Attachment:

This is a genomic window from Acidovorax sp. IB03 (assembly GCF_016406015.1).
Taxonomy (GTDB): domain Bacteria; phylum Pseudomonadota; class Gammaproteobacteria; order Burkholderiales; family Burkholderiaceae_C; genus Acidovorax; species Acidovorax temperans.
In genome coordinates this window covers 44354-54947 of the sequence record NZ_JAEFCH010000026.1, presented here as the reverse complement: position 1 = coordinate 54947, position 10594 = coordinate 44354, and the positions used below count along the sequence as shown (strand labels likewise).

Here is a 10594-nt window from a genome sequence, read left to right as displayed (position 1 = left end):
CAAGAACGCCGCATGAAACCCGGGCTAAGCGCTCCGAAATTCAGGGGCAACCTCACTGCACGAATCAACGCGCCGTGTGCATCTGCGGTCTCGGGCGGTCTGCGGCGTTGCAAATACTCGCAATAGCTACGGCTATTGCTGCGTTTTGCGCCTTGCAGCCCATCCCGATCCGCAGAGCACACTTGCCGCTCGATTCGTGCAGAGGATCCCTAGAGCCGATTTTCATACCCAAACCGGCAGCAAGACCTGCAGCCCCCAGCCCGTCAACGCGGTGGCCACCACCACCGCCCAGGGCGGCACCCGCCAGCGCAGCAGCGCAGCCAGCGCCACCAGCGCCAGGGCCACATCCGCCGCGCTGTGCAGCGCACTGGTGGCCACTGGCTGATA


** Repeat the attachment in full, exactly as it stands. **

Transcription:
This is a genomic window from Acidovorax sp. IB03 (assembly GCF_016406015.1).
Taxonomy (GTDB): domain Bacteria; phylum Pseudomonadota; class Gammaproteobacteria; order Burkholderiales; family Burkholderiaceae_C; genus Acidovorax; species Acidovorax temperans.
In genome coordinates this window covers 44354-54947 of the sequence record NZ_JAEFCH010000026.1, presented here as the reverse complement: position 1 = coordinate 54947, position 10594 = coordinate 44354, and the positions used below count along the sequence as shown (strand labels likewise).

Here is a 10594-nt window from a genome sequence, read left to right as displayed (position 1 = left end):
CAAGAACGCCGCATGAAACCCGGGCTAAGCGCTCCGAAATTCAGGGGCAACCTCACTGCACGAATCAACGCGCCGTGTGCATCTGCGGTCTCGGGCGGTCTGCGGCGTTGCAAATACTCGCAATAGCTACGGCTATTGCTGCGTTTTGCGCCTTGCAGCCCATCCCGATCCGCAGAGCACACTTGCCGCTCGATTCGTGCAGAGGATCCCTAGAGCCGATTTTCATACCCAAACCGGCAGCAAGACCTGCAGCCCCCAGCCCGTCAACGCGGTGGCCACCACCACCGCCCAGGGCGGCACCCGCCAGCGCAGCAGCGCAGCCAGCGCCACCAGCGCCAGGGCCACATCCGCCGCGCTGTGCAGCGCACTGGTGGCCACTGGCTGATA